The Dec. 22, 2008, rupture of the Kingston plant's ash impoundment dumped 5.4 million cubic yards of coal ash into the Emory River and the surrounding countryside. No one was killed or seriously injured, but homes were damaged or destroyed, the Emory's channel clogged and confidence in the Tennessee Valley Authority shaken.
The EPA quickly stepped in to join TVA in an unprecedented cleanup effort that will end up costing about $1.1 billion. Except for environmental monitoring that will continue for three decades, the cleanup effort is, for all practical purposes, finished. All that remains is general site cleanup, paving walking trails and preparing 100 acres of land to transfer to Roane County next year for recreational purposes.
At a gathering last week at the Kingston site, TVA President and CEO Bill Johnson told reporters the federal utility is keeping its promise to restore the area around the plant.
The spill focused national attention on coal ash storage. Under a court-ordered deadline, the EPA announced Friday it would implement the less stringent of two options for regulating coal ash. Essentially, the agency's choices were to treat coal ash as hazardous waste or as little more than municipal garbage. The EPA chose the latter, a keen disappointment.
Coal ash contains arsenic, lead, selenium, mercury and other toxic substances. When enclosed, experts say it poses little risk to public health or the environment. It often is safely re-used in products such as wallboard and concrete.
Regulating coal ash as hazardous material would have created a uniform regulatory process nationwide, which would have streamlined compliance for utilities operating in multiple states. The hazardous material option specifically allowed the continued beneficial re-use of coal ash in other products.
The adopted rule establishes minimum standards for impoundments but leaves regulation up to the states and citizen-initiated lawsuits. While it is much better than having no restrictions at all, the rule risks uneven enforcement between states and encourages costly and time-consuming court battles.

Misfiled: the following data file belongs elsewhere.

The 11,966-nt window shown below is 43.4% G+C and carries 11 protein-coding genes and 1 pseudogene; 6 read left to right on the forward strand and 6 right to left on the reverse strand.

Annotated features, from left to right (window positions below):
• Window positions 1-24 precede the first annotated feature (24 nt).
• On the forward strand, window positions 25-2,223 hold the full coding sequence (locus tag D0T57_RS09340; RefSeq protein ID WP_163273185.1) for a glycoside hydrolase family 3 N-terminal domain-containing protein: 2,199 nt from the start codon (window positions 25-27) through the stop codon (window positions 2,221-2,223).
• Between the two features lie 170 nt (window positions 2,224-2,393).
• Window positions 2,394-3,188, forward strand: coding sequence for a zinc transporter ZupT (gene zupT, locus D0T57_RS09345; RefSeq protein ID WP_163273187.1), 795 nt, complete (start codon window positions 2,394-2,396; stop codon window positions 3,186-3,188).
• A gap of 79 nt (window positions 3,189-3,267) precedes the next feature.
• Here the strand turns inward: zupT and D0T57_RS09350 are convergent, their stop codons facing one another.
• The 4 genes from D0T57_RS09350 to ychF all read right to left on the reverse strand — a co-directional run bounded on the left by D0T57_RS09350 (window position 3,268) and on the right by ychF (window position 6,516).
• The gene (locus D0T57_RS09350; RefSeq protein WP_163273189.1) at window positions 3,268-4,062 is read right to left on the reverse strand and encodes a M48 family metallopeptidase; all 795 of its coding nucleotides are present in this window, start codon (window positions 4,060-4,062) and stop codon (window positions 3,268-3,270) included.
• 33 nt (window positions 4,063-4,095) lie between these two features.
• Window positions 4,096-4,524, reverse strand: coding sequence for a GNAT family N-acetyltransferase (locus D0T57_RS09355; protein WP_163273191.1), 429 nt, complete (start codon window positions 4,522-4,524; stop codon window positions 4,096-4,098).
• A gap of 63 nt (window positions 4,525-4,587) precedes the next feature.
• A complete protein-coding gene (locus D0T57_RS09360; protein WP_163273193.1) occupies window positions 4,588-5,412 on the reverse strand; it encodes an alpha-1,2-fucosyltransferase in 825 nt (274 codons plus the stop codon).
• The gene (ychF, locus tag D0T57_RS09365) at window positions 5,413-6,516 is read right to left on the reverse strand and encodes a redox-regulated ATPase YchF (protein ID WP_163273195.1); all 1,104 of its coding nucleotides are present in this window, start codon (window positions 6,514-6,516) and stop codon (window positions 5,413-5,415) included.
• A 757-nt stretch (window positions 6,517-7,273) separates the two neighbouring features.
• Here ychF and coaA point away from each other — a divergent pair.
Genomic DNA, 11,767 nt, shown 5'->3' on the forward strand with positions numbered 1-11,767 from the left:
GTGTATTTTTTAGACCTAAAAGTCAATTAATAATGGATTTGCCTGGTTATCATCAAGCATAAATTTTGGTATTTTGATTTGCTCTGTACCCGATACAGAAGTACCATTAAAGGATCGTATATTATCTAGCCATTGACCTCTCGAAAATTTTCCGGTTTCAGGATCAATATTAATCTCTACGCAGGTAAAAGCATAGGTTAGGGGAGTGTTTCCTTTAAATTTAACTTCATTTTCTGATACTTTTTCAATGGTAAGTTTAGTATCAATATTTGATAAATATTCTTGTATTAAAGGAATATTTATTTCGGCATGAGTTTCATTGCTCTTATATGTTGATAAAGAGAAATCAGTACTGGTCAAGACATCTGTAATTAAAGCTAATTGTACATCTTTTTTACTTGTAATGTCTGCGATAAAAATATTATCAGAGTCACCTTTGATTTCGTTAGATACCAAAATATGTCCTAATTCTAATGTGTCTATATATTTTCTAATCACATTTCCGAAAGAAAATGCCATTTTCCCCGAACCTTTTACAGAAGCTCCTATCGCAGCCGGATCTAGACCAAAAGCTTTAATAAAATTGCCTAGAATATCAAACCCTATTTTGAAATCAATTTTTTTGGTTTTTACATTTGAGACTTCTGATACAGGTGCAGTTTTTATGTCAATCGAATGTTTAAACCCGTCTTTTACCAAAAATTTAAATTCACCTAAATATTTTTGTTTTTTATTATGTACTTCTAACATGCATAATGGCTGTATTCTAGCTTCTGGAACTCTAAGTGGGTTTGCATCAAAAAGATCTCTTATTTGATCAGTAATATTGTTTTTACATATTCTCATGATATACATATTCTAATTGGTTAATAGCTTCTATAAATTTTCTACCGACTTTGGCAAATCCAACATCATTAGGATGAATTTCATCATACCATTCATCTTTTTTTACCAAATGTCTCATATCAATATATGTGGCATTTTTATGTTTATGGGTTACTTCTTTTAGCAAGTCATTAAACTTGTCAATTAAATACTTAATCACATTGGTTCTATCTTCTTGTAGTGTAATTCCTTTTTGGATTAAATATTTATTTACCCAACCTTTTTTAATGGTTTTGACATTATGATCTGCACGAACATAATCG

The new federal rule is a welcome alternative to the status quo, but the EPA missed an opportunity to provide the highest level of protection for communities where coal-fired power plants operate.
Paris (Tennessee) Post-Intelligencer on North Korea being behind Sony hacking:
Finally, something is making sense out of the hacking episode at Sony Pictures.
Turns out it's North Korea's way of trying to stop showing of a comedy movie about a pair of journalists who manage to interview North Korean dictator Kim Jong Un. In the film, the two are recruited by the CIA to assassinate Kim.
And what do you know, it has worked — for the time being, anyway.
The movie, titled "The Interview," was scheduled tor release to theaters on Dec. 25, but Sony has canceled the release and said it has "no further release plans" for the film.
Computer hackers, believed to be located outside of North Korea, stole a vast amount of Sony Pictures data and introduced destructive computer codes into the company's files.
Now they have threatened a 9/11 style attack on movie theaters that show the film.
Probably the best possible outcome would be for theaters all over the country to show the movie at the same time.
That would be a heroic act by movie houses, making a lot of money for Sony and defying thugs who threaten to impose their will on others.